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Rishi Sunak says there is ‘enormous anger’ in Wales over Labour’s 20mph road speed limits as he tells Welsh Tory conference the country says ‘dim diolch’ (no thank you) to go-slow plan


Rishi Sunak lashed out at Labour’s 20mph road speed limits in Wales today, telling the Welsh Conservatives Conference there was ‘enormous anger’ at the disruptive scheme.

On a visit to Llandudno he lashed out at the change brought in last year to reduce speeds in residential areas, dropping into Welsh to say that the public said ‘dim diolch’ – no thank you.

The change has proved highly controversial, with business leaders and politicians saying it was having a devastating impact on the economy. 

And this week end the two Labour rivals hoping to replace Mark Drakeford as First Minister said they would review it if they took power, amid concerns that it had been mishandled. 

In a blast at UK Labour leader Sir Keir Starmer‘s support for the speed limit, he told the hall: ‘I can see why someone who likes making U-turns as much as he does, and has absolutely no plan for where he wants to take the UK, finds the idea of making everyone drive at 20mph and banning all new road building very appealing.

‘But the rest of us say ‘dim diolch’. 

‘All they have succeeded in doing is slowing Wales down by 4mph. And the cost of this to the Welsh economy? £4billion, a billion pounds per mile (per hour).’

No10 later confirmed Mr Sunak travelled to North Wales by plane. 

On a visit to Llandudno he lashed out at the change brought in last year to reduce speeds in residential areas, dropping into Welsh to say that the public said 'dim diolch' - no thank you.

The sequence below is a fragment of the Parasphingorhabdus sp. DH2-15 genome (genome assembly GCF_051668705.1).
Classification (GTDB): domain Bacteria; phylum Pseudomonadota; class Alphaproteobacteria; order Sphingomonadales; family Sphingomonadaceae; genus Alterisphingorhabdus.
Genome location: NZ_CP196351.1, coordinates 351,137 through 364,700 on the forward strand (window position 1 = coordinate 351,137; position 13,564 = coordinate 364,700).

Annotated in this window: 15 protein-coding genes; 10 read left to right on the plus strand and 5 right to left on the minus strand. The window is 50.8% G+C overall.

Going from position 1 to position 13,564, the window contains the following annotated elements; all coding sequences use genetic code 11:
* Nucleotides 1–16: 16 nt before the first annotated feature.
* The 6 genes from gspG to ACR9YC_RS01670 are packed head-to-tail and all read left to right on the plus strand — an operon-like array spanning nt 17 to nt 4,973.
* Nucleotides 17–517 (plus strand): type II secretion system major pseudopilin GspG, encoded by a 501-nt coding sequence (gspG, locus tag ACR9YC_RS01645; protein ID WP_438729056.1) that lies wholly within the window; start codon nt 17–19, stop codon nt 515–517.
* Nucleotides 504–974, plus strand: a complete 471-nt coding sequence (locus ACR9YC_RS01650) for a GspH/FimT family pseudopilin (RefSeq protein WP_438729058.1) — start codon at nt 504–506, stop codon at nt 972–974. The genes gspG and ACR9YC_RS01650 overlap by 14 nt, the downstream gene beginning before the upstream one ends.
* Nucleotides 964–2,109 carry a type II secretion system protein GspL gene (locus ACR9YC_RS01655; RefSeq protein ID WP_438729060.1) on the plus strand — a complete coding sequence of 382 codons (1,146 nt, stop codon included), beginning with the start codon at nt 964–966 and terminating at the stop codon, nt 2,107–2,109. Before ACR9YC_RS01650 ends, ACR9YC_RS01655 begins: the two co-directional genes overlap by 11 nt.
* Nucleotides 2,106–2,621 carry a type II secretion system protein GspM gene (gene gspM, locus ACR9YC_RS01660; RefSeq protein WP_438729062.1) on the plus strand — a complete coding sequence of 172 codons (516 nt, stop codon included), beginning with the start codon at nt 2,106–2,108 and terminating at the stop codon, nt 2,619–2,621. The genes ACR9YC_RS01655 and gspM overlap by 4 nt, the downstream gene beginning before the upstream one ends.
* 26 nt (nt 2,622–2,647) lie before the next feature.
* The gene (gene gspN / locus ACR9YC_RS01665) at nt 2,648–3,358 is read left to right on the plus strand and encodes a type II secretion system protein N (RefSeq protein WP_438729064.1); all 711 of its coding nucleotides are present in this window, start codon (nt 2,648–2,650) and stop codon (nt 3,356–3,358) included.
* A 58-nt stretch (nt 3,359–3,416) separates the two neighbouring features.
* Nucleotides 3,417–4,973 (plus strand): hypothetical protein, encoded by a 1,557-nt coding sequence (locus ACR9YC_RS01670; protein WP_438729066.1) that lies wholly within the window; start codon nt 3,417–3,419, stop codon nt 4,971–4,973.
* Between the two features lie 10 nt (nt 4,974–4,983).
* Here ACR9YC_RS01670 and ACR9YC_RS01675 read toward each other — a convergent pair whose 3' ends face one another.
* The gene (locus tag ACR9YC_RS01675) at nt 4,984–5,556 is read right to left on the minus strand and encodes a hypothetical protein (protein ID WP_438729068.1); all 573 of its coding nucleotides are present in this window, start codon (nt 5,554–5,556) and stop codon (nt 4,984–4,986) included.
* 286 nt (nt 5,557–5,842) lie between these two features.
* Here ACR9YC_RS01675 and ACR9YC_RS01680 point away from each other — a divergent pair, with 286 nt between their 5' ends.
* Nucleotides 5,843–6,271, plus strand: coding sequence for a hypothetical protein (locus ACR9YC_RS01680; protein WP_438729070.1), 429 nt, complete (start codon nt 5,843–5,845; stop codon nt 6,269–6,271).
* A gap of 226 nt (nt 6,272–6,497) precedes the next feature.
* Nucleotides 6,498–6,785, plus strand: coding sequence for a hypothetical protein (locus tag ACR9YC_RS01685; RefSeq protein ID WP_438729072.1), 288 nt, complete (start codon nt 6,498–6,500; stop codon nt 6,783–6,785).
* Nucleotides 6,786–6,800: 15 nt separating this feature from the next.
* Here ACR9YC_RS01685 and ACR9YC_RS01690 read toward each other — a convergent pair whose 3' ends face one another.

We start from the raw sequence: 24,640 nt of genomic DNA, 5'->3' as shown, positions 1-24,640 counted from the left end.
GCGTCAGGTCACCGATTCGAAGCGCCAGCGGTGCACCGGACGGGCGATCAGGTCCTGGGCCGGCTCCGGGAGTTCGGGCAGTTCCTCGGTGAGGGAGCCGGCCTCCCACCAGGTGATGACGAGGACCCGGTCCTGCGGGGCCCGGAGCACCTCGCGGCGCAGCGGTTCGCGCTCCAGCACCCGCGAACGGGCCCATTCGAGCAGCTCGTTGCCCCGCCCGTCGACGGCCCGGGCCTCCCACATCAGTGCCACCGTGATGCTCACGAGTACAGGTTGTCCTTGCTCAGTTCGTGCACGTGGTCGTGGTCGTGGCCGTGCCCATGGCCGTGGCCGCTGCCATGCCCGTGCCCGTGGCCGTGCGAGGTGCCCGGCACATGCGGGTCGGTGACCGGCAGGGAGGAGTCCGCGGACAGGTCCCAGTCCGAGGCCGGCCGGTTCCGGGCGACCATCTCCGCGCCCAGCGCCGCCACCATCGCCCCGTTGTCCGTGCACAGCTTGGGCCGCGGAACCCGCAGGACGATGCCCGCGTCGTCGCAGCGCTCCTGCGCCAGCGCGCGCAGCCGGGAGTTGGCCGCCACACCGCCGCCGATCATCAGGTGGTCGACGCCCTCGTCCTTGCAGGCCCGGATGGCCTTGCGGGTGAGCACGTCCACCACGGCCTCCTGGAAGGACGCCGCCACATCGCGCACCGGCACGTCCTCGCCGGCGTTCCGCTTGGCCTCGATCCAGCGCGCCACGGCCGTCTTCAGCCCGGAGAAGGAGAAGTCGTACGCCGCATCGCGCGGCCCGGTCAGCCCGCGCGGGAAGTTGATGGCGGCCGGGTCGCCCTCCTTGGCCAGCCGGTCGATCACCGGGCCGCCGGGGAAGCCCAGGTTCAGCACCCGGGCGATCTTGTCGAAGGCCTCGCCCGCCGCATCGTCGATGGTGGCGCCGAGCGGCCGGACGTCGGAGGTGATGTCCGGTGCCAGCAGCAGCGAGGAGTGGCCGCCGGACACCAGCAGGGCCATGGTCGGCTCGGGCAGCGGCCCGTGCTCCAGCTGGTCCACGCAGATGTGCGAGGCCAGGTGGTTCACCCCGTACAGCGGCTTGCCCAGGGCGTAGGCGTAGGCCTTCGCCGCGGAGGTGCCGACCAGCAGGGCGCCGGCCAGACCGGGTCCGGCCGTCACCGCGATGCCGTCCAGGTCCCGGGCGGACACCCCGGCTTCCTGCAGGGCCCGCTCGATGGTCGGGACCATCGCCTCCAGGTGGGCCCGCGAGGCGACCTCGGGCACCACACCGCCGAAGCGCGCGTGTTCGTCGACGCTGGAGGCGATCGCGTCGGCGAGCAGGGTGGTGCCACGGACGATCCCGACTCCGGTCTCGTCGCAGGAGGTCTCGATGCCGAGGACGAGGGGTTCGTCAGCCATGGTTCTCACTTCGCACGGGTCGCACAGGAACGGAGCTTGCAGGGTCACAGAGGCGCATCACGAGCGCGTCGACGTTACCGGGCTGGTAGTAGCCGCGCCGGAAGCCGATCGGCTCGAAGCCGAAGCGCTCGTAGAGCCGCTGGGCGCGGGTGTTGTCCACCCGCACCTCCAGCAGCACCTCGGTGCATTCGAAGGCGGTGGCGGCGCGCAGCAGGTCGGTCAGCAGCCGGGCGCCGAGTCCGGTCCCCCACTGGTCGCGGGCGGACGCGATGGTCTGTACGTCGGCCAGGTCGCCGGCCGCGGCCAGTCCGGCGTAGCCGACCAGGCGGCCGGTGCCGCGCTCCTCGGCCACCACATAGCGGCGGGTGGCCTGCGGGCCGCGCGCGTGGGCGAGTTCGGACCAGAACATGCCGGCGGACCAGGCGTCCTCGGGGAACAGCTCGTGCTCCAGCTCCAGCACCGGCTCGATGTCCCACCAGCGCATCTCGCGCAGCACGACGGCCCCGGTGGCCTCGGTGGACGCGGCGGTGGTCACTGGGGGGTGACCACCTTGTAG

On a visit to Llandudno he lashed out at the change brought in last year to reduce speeds in residential areas, dropping into Welsh to say that the public said ‘dim diolch’ – no thank you.

In a blast at UK Labour leader Sir Keir Starmer 's support for the speed limit, he told the hall: 'I can see why someone who likes making U-turns as much as he does, and has absolutely no plan for where he wants to take the UK, finds the idea of making everyone drive at 20mph and banning all new road building very appealing.'

In a blast at UK Labour leader Sir Keir Starmer ‘s support for the speed limit, he told the hall: ‘I can see why someone who likes making U-turns as much as he does, and has absolutely no plan for where he wants to take the UK, finds the idea of making everyone drive at 20mph and banning all new road building very appealing.’

The Labour scheme began in September, where most residential roads across Wales had their speed limits changed from 30mph to 20mph.

The Welsh Government say the move was made in order to ‘save lives’ and make streets safer by reducing the number of collisions and severe injuries from them.

The Labour-run devolved government also wants to encourage more people to walk and cycle, improve health and well-being, and ‘safeguard the environment for future generations’.

But it has fed into a wider row between the party and residents of rural areas. Mr Drakeford has been accused of harbouring ‘long-standing disrespect towards rural Wales’ amid a deepening row between the Labour First Minister and farmers

The Country Land and Business Association (CLA) leader in Wales accused him of governing for ‘just the industrial and urban parts’ of the country after he clashed with agriculturists over subsidies.

Wales has been struck by a series of protests by farmers over Labour’s plans for a replacement for EU subsidy schemes, which involve them planting trees on 10 per cent of their land in exchange for handouts.

On Tuesday he suggested farmers were responsible for their own problems, because many of them voted in favour of Brexit, which meant they lost access to EU payments.  

The Labour politician then appeared to say hundreds who turned up at a visit to a college in north Wales on Wednesday had ‘nothing better to do’, in footage published by the local newspaper.

The CLA Welsh director, Victoria Bond said: ‘This is not Brexit‘s fault. It’s Mark Drakeford’s fault. His comments are deeply disrespectful and typify his long-standing disrespect towards rural Wales.’

 



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